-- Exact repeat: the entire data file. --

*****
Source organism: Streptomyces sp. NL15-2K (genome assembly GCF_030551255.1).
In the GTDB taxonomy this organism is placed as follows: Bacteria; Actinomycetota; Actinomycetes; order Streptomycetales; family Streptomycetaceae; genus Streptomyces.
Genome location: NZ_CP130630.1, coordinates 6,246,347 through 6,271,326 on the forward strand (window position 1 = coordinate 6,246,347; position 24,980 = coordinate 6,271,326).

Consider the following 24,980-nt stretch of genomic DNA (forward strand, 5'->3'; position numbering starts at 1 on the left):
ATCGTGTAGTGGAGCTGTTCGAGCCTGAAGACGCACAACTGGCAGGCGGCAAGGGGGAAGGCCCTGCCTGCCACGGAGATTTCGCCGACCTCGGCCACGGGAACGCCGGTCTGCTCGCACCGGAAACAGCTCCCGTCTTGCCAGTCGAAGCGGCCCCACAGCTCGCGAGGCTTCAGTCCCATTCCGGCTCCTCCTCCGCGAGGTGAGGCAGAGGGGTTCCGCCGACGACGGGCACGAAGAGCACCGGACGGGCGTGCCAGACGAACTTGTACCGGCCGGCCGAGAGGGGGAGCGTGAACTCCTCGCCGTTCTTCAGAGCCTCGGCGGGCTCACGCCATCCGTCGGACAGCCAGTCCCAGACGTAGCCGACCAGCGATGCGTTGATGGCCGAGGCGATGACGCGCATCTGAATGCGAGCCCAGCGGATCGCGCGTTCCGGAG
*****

Source organism: Streptomyces sp. NL15-2K (genome assembly GCF_030551255.1).
In the GTDB taxonomy this organism is placed as follows: Bacteria; Actinomycetota; Actinomycetes; order Streptomycetales; family Streptomycetaceae; genus Streptomyces.
Genome location: NZ_CP130630.1, coordinates 6,246,347 through 6,271,326 on the forward strand (window position 1 = coordinate 6,246,347; position 24,980 = coordinate 6,271,326).

Consider the following 24,980-nt stretch of genomic DNA (forward strand, 5'->3'; position numbering starts at 1 on the left):
ATCGTGTAGTGGAGCTGTTCGAGCCTGAAGACGCACAACTGGCAGGCGGCAAGGGGGAAGGCCCTGCCTGCCACGGAGATTTCGCCGACCTCGGCCACGGGAACGCCGGTCTGCTCGCACCGGAAACAGCTCCCGTCTTGCCAGTCGAAGCGGCCCCACAGCTCGCGAGGCTTCAGTCCCATTCCGGCTCCTCCTCCGCGAGGTGAGGCAGAGGGGTTCCGCCGACGACGGGCACGAAGAGCACCGGACGGGCGTGCCAGACGAACTTGTACCGGCCGGCCGAGAGGGGGAGCGTGAACTCCTCGCCGTTCTTCAGAGCCTCGGCGGGCTCACGCCATCCGTCGGACAGCCAGTCCCAGACGTAGCCGACCAGCGATGCGTTGATGGCCGAGGCGATGACGCGCATCTGAATGCGAGCCCAGCGGATCGCGCGTTCCGGAG